“Growing up, I played a lot of different sports,” said Root. “But when I found one I actually liked to do and wanted to continue doing, especially with volleyball, you can play beach, you can play grass, you can indoor. They are a lot of different varieties to it but I encourage everyone to play a lot of different sports.”
“I think it made me as successful as I am today in volleyball to play as many different sports as I did.”
Root was a member of numerous success travel teams over the years in volleyball such as the Connecticut Juniors Travel team and those experiences only enhanced her all around game.
Success would be an understatement when talking about Root.
Remember, Eastern went a perfect 56-0 in CCC South matches in volleyball over her four seasons as a literal human water bug on the court.
56-0…will that standard ever be matched again?
So, her scholastic career in the sport is over but this fall, Root starts up all over again as a member of the volleyball squad at Post University in Waterbury as a member of the class of 2019.
Post is a NCAA Division II school and has a volleyball program that’s not only growing, but thriving.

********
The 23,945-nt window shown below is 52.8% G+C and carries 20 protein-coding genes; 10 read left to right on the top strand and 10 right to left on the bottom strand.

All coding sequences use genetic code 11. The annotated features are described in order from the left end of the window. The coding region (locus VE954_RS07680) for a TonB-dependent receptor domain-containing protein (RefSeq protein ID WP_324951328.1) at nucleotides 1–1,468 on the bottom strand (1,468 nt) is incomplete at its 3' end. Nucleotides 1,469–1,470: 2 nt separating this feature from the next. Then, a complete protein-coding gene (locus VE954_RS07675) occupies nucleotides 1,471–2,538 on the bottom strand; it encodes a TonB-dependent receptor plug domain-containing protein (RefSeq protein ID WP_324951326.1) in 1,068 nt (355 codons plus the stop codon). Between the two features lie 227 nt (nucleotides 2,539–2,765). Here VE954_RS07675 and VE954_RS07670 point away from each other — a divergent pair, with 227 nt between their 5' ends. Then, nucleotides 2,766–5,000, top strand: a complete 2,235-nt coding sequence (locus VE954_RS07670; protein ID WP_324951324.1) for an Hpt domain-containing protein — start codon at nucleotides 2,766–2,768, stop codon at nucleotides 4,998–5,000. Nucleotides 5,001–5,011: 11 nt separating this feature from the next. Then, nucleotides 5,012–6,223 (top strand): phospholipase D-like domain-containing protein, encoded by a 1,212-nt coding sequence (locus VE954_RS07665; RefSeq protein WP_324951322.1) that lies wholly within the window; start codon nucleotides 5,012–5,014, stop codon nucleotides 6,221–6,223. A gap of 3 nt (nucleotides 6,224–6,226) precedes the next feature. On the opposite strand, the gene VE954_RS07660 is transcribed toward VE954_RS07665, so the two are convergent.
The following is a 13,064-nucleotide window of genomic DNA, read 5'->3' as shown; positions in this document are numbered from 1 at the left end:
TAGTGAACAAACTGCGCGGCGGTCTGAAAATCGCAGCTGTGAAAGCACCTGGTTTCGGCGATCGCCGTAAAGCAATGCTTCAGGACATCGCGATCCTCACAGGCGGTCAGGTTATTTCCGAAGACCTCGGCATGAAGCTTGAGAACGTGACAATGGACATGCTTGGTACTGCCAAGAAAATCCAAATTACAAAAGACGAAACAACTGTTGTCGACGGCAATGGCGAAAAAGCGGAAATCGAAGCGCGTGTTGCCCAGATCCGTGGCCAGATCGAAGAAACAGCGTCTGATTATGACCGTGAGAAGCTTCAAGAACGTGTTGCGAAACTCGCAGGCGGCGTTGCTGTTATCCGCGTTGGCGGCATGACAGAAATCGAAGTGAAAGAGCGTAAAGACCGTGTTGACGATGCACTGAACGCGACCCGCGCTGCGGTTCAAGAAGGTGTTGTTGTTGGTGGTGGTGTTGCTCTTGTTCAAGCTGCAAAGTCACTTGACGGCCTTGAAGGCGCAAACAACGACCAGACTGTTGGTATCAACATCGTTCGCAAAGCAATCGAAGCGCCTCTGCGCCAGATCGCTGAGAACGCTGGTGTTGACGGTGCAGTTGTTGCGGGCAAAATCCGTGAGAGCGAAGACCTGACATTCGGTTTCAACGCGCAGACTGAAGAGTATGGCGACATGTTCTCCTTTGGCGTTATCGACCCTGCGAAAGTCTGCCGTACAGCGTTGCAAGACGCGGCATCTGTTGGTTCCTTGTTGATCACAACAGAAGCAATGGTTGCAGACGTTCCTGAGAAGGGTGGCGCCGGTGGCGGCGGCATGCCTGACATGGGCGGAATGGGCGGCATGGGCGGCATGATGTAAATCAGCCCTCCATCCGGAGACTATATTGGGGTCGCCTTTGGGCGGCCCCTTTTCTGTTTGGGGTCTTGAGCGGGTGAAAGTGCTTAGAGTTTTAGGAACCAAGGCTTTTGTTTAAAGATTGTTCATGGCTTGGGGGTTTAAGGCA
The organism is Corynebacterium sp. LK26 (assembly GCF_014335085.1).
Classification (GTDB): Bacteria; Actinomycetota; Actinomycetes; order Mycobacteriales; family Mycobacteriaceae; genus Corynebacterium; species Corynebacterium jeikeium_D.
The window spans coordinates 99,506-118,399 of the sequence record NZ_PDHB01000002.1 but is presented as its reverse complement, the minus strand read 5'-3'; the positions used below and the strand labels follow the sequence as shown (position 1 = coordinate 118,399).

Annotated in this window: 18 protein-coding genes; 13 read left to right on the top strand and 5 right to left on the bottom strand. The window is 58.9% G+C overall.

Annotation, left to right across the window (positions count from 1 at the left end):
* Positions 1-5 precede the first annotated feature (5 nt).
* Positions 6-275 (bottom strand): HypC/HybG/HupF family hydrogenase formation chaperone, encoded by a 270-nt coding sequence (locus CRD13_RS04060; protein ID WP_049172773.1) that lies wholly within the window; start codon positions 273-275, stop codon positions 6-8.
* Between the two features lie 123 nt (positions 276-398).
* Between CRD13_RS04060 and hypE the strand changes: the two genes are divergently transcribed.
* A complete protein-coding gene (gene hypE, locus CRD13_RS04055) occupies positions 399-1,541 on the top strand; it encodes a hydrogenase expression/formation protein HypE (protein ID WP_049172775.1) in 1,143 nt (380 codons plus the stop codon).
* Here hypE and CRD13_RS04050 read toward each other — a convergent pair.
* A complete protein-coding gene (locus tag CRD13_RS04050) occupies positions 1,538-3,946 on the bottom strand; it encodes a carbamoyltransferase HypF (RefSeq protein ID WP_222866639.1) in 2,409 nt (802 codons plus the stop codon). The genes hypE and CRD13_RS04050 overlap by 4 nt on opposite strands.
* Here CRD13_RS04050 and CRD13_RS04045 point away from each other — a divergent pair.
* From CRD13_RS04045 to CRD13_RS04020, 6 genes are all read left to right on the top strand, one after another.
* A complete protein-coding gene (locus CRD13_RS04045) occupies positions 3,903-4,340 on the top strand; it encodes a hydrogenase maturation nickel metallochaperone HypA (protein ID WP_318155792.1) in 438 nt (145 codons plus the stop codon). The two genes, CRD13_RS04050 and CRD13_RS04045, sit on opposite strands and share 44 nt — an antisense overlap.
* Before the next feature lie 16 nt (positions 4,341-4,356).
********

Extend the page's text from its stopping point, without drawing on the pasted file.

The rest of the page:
The Eagles won the conference title (Central Atlantic Collegiate Conference) in 2014 and made their first ever NCAA appearance.
The squad won 22 matches (22-11 overall) and had its best winning percentage since 2004.
Things might change a little bit for the setter and it’s very possible she moves into the liberio role for the Eagles – a position Root is also very familiar with.
True, Post is losing their setter due to graduation so it should be interesting where the mighty-mite from Bristol ends up on the court.
She’ll be making an impact wherever she’s stationed to be sure.
“Well, my goal is to win a national championship (at Post),” said Root with a grin. “I would love to do something like that. But I was actually really excited because Post won their first conference championship and it was the first time they ever appeared in the NCAA [tournament].”
“So I’m hoping to build a program and make an impact like I did at Eastern.”
For some, that claim would be a bold one indeed.
However, knowing Root, anything is possible and don’t be surprised if Post University is NCAA champion in volleyball sometime in the near future with her at the helm.
By MICHAEL LETENDRE